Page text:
Each block-S portion comprises three parallel active vertical wire portions. The portion 111 at the left, starting from a first terminal designated by a square labelled 1, has a first active vertical portion 115, a first horizontal connecting piece 116, a second active vertical portion 117, a second horizontal connecting piece 118, and a third active vertical portion 119. The portion 112 on the right is serially connected to the left portion by a third horizontal connecting piece 120, and forms consecutive fourth 121, fifth 122, and sixth 123 active vertical portions, serially connected via fourth 123 and fifth 124 horizontal connecting pieces, finally terminating in a second terminal 125. Each of the vertical wire portions are parallel. The horizontal connecting pieces fall outside of the active tablet area. The three substantially equally spaced vertical portions at each block-S shaped end, which are the active conductors, define, between the middle and the two end wire portions, two regions, designated 105, 106 at the left, and 107, 108 at the right, that correspond to a coarse pointing device position. Thus, each individual conductor, #1-#15, has six active conductors defining four coarse positions.
FIG. 1 is an exploded view for clarity. The 16 conductors actually overlap. FIG. 2 shows the overlapped positions in the left segment of conductors #s 1-15. The sixteenth, for clarity, is shown separately below.
As will be observed from FIG. 2, the block-S sections 111, 112 of the second conductor #2 are interleaved and will overlap those of the first conductor #1, spaced one-third of the spacing (designated S) between adjacent vertical portions of the first and the other fourteen conductors. Similarly the block-S portion 111, 112 of the third conductor #3 overlap those of the second, and so forth. While only six conductors #s 1-6 are shown in FIG. 1, the symmetry and layout is continued in the remaining nine conductors #s 7-15 shown schematically at the bottom. The result is that the active tablet area is completely covered by vertical wire portions substantially equally spaced. Thus, in FIGS. 1 and 2, the first 6 adjacent wires spaced S/3 apart are the left conductor 115 of wire #s 1, 2, and 3, followed by the middle conductors 117 of wire #s 1, 2, and 3. The next three are the right conductors 119 of wire #s 1, 2, and 3, but these are superimposed by the left conductor 115 of wire #s 4, 5 and 6. This pattern of 6 consecutive individual spaced conductors at the ends, followed by 6 conductors forming 3 sets of 2 conductors each over 3 positions adjacent three individual spaced conductors repeats across the tablet, and is responsible for the fine calculations used, explained below. This same pattern exists in the grid of Ws in the said application Ser. No. 07/505,537. As each wire defines four possible coarse positions, fifteen wires define 4×15=60 possible coarse positions. The coarse positions are labelled by C followed by a numeral. Thus, C1 is coarse position 1, C2 is coarse position 2, and so forth up until C60, coarse position 60.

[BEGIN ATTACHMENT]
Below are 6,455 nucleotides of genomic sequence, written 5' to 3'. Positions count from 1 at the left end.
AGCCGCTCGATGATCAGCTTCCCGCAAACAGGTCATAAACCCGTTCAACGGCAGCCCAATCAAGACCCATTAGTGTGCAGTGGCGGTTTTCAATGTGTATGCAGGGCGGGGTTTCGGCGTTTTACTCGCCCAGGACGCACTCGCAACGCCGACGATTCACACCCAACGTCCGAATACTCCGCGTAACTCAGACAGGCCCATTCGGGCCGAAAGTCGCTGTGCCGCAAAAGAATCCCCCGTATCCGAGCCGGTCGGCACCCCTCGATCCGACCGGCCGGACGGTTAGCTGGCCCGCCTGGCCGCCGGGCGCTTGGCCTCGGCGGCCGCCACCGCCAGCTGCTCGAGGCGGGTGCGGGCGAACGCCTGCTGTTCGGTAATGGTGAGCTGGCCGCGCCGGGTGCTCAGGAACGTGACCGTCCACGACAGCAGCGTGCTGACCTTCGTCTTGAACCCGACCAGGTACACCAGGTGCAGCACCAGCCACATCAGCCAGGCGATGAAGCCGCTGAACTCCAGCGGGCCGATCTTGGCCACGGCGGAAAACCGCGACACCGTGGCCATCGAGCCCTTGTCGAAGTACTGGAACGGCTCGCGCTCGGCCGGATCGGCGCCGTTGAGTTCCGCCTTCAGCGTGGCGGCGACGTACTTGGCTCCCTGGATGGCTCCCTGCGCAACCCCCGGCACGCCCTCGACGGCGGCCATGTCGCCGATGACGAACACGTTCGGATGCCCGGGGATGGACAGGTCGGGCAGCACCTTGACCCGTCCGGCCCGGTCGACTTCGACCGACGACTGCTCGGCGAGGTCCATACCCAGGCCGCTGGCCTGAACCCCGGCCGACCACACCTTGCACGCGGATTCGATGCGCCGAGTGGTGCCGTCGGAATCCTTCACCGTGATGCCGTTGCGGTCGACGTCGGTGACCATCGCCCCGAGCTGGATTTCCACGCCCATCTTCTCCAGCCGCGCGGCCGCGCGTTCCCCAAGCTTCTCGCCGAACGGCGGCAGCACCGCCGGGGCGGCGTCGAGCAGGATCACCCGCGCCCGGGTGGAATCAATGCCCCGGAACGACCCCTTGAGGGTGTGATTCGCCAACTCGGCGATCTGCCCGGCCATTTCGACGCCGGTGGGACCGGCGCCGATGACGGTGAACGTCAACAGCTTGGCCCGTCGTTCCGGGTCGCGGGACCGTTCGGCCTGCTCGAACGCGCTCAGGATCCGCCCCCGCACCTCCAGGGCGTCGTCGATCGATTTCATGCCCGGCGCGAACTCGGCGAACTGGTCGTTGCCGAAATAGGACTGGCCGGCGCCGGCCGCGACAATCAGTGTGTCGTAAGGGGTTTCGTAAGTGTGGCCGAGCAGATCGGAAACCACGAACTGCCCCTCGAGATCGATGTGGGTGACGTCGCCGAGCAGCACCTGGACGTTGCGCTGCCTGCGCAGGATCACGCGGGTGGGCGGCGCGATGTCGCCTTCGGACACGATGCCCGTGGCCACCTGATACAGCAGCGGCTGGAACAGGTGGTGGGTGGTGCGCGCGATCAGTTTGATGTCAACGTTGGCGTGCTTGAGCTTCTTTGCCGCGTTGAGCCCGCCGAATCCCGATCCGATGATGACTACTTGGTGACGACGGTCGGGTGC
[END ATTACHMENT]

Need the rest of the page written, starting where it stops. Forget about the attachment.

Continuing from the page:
As an example, which is not to be considered limiting, for a 12"× 12" tablet, each of the vertical conductor portions would typically be 13" long, to cover the full Y-dimension of the active tablet--extending at top and bottom beyond the active area to reduce edge effects--, each wire conductor would have a width in the X-direction of about 7 3/4", the spacing S between adjacent vertical portions of a block-S being about 5/8", the length 125 of the horizontal connecting piece 120 about 5 1/4". In the overlapped or interleaved condition, the adjacent conductor spacing is about 0.210".
It will be noted that all conductor terminals fall on the same side of the tablet, the top side as illustrated in FIGS. 1 and 2. This makes it very convenient via a conventional multiplexer to apply a current pulse to each wire in turn in a grid driven embodiment wherein the signals induced in the pointing device are processed for each conductor in turn. For convenience, the conductors are scanned in sequence, but this is not important to the invention. Similarly, in a cursor-driven embodiment, it is relatively simple to scan in sequence each of the wires via their terminals on the same side for deriving the induced signals for processing.
FIGS. 3-9, which are similar to their counterparts in said application Ser. No. 07/503,537, show the operation, which is identical to that described said Ser. No. 07/503,537.
FIG. 3 illustrates a single block-S wire configuration, with a middle wire 117, a right wire 119 and a left wire 115. The left and right wires 115, 119 are spaced the same distance S from the common middle wire 117. A voltage source V is connected to the opposite end of the conductor (the terminal to conductor 123), and the left end (marked 1)) is connected to ground as a sink via a switch 132. Suppose now that switch 132 is closed for successive short periods of time, and during each interval, a coil 130 is moved horizontally across the block-S wire. FIG. 4 shows a plot of the voltage induced in the coil 130 as a function of its horizontal position relative to the block-S. It will be observed that a positive peak voltage or MAX(+) 133 is obtained when the center of coil 130 is located midway between the left 115 and middle 117 conductors, that is, the distance S/2 from the center conductor. Similarly, due to the reversed field direction, a negative peak voltage or MAX(-) 134 is obtained when the center of coil 130 is located midway between the middle 117 and right 119 conductors, again spaced the same distance S/2 from the center conductor. We can thus define two MAXs or two coarse positions associated with each U of the block-S configuration of a wire. In FIG. 1, these have been designated as coarse positions C1 and C4.